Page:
0x11 SkCallNormalMode/SkpPrepareForReturnToNormalMode – returns to NTOS / calls NTOS

ShvlpHypercallCodePage (HyperV)

Remark: We wrote an (H) when realizing an hypothesis.

Table 3: ShvlpHypercallCodePage hypercalls
Hypercall number Caller - usage
0x2 ShvlFlushEntireTb, etc. - Translation buffer flushs
0x3 Translation buffer flushs
0xB SkpgPatchGuardCallbackRoutine – (H) HyperGuard delayed routines registering
0xC ShvlProtectContiguousPages – Memory protection modification
0xD ShvlInitSystem – Called just before ShvlEnableVpVtl, seems to send several settings to HV
0xF ShvlEnableVpVtl – Sends settings to HV, and notably the ShvlpVtl1Entry function pointer
0x50 ShvlGetVpRegister – Gets a virtual processor (VP) register
0x51 ShvlSetVpRegister – Sets a virtual processor register
0x52 SkpgTranslateVa – (H) VTL0 memory access by HyperGuard
0x86 ShvlPrepareForHibernate
0x87 ShvlNotifyRootCrashDump
0x94 BugCheck
0x8E LiveDumpCollect
0x97 SkpGetPageList
0xAE ShvlSetGpaPageAttributes – 1607 build: changes a GPA attributes, seems to only been used on VTL1 memory

VTL0 to VTL1 transition

Almost all of NTOS “Vsl” prefixed functions end up in VslpEnterIumSecureMode, with a Secure Service Call Number (SSCN). This functions calls HvlSwitchToVsmVtl1, which uses the HvlpVsmVtlCallVa hypercall trampoline (regular hyper-V hypercalls use HvcallCodeVa trampoline). The SSCN is then copied into RAX, and RCX value is set to 0x11.

Hyper-V dispatches the 0x11 hypercall into the securekernel.exe function SkpReturnFromNormalMode, which then calls IumInvokeSecureService (actually we are not sure IumInvokeSecureService is called directly or not, we think that SkpReturnFromNormalMode must be called first in order to make IumInvokeSecureService returning to VTL0 after secure service call completion). IumInvokeSecureService is mostly a big switch/case block, which handles all possible SSCNs.

Finally, the SkCallNormalMode is called, which ends up on SkpPrepareForReturnToNormalMode. Actually, the secure kernel’s NTOS calls can be considered as “fake returns” to VTL0, since they consist in 0x11 hypercalls too.

We have identified all the possible SSCNs from VTL0 in the array below. For each one, we only specified the called functions as their name is generally self-explanatory. The corresponding parameters must be however retrieved manually by reverse engineering the VTL0 callers or the VTL1 callees.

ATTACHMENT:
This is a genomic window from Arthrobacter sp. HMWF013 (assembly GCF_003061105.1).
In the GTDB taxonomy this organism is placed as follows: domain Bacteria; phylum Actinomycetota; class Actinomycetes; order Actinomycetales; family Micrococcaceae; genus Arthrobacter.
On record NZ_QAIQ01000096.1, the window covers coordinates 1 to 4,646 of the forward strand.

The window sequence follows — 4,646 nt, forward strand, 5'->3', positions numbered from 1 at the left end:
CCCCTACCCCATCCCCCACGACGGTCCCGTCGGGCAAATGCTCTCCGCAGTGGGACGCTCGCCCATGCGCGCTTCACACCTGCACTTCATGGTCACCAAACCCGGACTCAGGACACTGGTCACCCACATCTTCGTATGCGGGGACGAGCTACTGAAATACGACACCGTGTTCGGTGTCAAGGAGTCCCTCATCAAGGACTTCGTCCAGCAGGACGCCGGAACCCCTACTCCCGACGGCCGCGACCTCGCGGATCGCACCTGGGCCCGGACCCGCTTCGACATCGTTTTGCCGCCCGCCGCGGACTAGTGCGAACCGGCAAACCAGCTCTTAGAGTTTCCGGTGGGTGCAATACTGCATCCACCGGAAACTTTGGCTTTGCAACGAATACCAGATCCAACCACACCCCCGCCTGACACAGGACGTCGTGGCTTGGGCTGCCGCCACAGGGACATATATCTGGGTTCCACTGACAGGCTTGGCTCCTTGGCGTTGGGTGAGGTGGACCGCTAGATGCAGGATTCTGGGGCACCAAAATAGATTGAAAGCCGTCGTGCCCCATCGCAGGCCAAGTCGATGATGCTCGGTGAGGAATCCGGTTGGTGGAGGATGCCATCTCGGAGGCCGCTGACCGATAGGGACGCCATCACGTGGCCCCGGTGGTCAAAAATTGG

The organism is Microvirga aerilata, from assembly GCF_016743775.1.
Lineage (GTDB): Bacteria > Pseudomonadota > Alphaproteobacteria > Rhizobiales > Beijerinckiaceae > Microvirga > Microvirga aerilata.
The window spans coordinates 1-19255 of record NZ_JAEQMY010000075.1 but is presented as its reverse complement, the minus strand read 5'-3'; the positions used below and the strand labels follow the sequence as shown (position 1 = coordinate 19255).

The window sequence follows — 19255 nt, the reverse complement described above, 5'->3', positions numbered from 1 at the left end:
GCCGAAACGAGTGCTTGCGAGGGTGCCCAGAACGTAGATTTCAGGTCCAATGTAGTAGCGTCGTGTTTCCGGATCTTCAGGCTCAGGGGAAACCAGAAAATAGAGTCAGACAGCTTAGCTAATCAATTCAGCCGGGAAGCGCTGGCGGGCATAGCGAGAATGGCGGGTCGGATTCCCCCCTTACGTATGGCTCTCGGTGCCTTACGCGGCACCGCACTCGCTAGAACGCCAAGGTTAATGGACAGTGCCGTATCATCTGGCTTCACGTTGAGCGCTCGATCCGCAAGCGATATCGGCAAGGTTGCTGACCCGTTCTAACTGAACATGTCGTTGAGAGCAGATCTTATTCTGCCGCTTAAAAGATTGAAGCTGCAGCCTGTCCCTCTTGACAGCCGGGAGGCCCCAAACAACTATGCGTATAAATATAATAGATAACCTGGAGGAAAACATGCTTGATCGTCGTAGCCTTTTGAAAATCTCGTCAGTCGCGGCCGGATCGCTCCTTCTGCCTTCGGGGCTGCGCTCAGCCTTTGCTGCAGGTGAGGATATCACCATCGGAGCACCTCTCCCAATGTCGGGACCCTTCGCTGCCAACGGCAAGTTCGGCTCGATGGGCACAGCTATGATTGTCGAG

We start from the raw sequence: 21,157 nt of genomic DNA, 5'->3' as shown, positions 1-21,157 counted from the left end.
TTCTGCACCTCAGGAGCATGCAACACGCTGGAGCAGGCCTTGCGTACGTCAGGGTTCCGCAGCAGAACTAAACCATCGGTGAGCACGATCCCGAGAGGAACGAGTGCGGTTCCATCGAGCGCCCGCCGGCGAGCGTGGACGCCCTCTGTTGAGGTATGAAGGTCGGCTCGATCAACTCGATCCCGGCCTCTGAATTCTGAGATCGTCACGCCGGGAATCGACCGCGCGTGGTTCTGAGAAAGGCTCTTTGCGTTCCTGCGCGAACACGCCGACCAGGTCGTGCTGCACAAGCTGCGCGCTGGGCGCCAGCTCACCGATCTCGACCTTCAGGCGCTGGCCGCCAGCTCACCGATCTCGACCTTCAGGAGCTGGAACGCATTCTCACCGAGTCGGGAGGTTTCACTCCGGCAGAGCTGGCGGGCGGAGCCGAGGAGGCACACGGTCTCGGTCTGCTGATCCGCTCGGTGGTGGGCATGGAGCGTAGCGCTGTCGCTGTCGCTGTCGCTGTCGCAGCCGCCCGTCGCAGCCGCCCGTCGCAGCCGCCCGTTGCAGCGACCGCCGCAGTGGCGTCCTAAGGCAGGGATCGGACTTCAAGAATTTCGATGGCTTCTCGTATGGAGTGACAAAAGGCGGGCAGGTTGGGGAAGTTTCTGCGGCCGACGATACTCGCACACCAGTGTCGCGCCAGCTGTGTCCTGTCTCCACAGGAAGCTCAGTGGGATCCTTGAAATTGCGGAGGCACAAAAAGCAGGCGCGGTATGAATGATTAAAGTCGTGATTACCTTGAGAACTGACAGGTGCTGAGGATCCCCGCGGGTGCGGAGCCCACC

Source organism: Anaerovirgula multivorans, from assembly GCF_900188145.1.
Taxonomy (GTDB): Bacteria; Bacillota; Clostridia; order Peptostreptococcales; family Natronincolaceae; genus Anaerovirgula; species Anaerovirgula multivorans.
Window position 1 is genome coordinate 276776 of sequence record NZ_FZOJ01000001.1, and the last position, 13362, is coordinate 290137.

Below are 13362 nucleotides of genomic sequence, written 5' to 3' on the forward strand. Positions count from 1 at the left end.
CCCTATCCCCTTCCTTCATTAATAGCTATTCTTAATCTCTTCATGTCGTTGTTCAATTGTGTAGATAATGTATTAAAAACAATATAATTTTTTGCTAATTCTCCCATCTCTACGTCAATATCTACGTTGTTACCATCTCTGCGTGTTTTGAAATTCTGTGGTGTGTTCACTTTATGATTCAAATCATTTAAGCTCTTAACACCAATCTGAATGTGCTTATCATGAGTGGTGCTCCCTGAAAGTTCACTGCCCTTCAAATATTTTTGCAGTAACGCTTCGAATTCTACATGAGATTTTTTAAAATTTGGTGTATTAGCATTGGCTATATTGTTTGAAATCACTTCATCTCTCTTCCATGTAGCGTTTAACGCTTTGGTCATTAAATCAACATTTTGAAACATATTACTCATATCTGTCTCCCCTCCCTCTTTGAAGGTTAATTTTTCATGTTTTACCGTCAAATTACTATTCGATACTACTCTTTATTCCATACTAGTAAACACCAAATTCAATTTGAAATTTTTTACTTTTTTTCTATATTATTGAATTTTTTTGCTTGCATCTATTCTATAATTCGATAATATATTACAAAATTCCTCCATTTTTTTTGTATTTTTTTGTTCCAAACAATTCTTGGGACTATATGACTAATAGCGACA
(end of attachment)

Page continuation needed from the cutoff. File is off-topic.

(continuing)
Table 4: VTL0 to VTL1 SSCNs
SSCN Called function
1 SkmmInitializeUserSharedData / SkInitSystem
2 SkeStartProcessor
3 SkpsRegisterSystemDll
4 InterlockedCompareExchange(IumSystemProcessRegistered) / PsIumSystemProcess manipulation
5 SkmmCreateProcessAddressSpace/SkobCreateHandle
6 SkeInitializeProcess
7 IumCreateThread
8 SkiTerminateAllThreads
9 IumTerminateThread
10 SkeRundownProcess
11 SkpsIsProcessDebuggingEnabled / SkmmDisableProcessMemoryProtection
12 Unknown
13 & 14 SkmmMapMdl / IumpGetSetContext
15 SkeReferenceProcessByHandle / SkmmMapDataTransfer / SkpEncryptWithTrustletKey
16 SkeReferenceProcessByHandle / Unknown
17 SkRetrieveMailbox
18 SkIstTrustletRunning
19 SkmmCreateSecureAllocation
20 SkmmMapDataTransfer / SkmiFillSecureAllocation
21 SkmmConvertSecureAllocationToCatalog
22 SkmmCreateSecureImageSection
23 SkmmFinializeSecureImageHash
24 SkmmFinishSecureImageValidation
25 SkmmPrepareImageRelocations
26 SkmmRelocateImage
27 SkobCloseHandleEx
28 SkmmValidateDynamicCodePages
29 SkmmTransferImageVersionResource
30 EntropyProvideData / BCryptGenRandom
31 SkpEncryptHiberData / SkpSetHiberCrashState
32 SkpSetHiberCrashState / SkpgHibernateActive = 0 / SkFinalizePageEncryption
33 SkmmConfigureDynamicMemory
34 IumConnectSwInterrupt
35 Unknown = 0x3000
36 SkLiveDumpStart
37 SkpLiveDumpContext / Unknown
38 SkLiveDumpSetupBuffer
39 SkLiveDumpFinalize
40 SkpLiveDumpFreeContext / SkpReleaseLiveDumpLock
41 SkNotifyPowerState
42 IumDispatchQueryProfileInformation
192 SkeReferenceProcessByHandle
193 SkmmValidateSecureImagePages
208 SkmmInitSystem / IumpInitializeSystem
209 SkpWorkItemList / Unknown
210 SkmiReleaseUnprivilegedPagesInRange / SmiReserveNtAddressRange
211 SkmmApplyDynamicRelocations
212 SkEtwEnableCallback
224 SkiAttachProcess / SkmiFlushAddressRange
225 SkmmFastFlushRangeList
226 SkmmSlowFlushRangeList
227 SkmmRemoveProtectedPage
228 SkmmCopyProtectedPage
229 SkmmMakeProtectedPageWritable
230 SkmmMakeProtectedPageExecutable
231 (H) Gets Skmi flags
232 SkhalEfiInvokeRuntimeService
233 SkLiveDumpCOllect
234 SkmmRegisterFailureLog
235 SkPrepareForHibernate
236 SkPrepareForCrashDump
237 SkhalpEfiRuntimeInitialize / SkhalpReportBugCheckInProgress
238 & 240 Returns an error code
241 SkKsrCall
Otherwise SkeBugCheckEx(0x121, 0xFFFFFFFFC000001C, , 0, 0)

As you can see, several called functions are unknown. This is because they do not perform obvious calls, and we did not spent a lot of time on analyzing what they manipulate.


This article has quickly described how the Virtualization Based Security VTL0-VTL1 kernels communications actually work.

If you want more Hyper-V related information, you can also read these two articles:

In a near future, we plan to publish a third article on VBS which will focus on the HVCI internals, and especially on the W^X VTL0 kernel protection.


These findings have almost all been retrieved by static analysis using IDA Pro. We apologize if they contain mistakes (actually they probably do), and ask the readers to take this “as it is”. Any helpful remark or criticism is welcome, just email us at etudes{at}!